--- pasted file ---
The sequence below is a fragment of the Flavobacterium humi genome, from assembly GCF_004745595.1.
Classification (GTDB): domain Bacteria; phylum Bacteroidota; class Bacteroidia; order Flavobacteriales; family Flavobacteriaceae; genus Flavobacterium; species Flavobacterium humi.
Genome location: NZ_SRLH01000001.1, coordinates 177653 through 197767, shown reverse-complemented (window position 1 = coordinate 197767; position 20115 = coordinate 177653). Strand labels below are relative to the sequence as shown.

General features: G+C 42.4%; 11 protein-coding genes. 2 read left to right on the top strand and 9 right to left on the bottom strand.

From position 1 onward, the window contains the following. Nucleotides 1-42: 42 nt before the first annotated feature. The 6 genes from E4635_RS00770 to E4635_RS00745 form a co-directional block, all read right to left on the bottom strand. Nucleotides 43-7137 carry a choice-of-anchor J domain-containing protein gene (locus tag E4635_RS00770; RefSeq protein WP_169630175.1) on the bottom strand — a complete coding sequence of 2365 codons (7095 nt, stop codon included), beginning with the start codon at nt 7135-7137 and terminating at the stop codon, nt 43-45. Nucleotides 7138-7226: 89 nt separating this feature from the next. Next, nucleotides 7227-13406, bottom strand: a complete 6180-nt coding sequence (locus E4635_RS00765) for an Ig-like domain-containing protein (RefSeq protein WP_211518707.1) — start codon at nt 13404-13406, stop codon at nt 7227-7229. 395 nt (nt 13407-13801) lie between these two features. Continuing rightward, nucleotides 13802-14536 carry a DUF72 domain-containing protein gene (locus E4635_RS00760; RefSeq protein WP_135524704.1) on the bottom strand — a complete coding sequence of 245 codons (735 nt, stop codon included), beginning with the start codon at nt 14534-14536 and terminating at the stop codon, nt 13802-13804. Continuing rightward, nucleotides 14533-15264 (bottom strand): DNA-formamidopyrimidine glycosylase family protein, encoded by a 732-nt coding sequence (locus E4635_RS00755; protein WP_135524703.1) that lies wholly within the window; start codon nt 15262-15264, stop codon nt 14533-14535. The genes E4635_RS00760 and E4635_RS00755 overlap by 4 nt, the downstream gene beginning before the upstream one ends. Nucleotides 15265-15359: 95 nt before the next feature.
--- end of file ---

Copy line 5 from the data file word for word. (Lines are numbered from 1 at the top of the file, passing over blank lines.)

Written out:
From position 1 onward, the window contains the following. Nucleotides 1-42: 42 nt before the first annotated feature. The 6 genes from E4635_RS00770 to E4635_RS00745 form a co-directional block, all read right to left on the bottom strand. Nucleotides 43-7137 carry a choice-of-anchor J domain-containing protein gene (locus tag E4635_RS00770; RefSeq protein WP_169630175.1) on the bottom strand — a complete coding sequence of 2365 codons (7095 nt, stop codon included), beginning with the start codon at nt 7135-7137 and terminating at the stop codon, nt 43-45. Nucleotides 7138-7226: 89 nt separating this feature from the next. Next, nucleotides 7227-13406, bottom strand: a complete 6180-nt coding sequence (locus E4635_RS00765) for an Ig-like domain-containing protein (RefSeq protein WP_211518707.1) — start codon at nt 13404-13406, stop codon at nt 7227-7229. 395 nt (nt 13407-13801) lie between these two features. Continuing rightward, nucleotides 13802-14536 carry a DUF72 domain-containing protein gene (locus E4635_RS00760; RefSeq protein WP_135524704.1) on the bottom strand — a complete coding sequence of 245 codons (735 nt, stop codon included), beginning with the start codon at nt 14534-14536 and terminating at the stop codon, nt 13802-13804. Continuing rightward, nucleotides 14533-15264 (bottom strand): DNA-formamidopyrimidine glycosylase family protein, encoded by a 732-nt coding sequence (locus E4635_RS00755; protein WP_135524703.1) that lies wholly within the window; start codon nt 15262-15264, stop codon nt 14533-14535. The genes E4635_RS00760 and E4635_RS00755 overlap by 4 nt, the downstream gene beginning before the upstream one ends. Nucleotides 15265-15359: 95 nt before the next feature.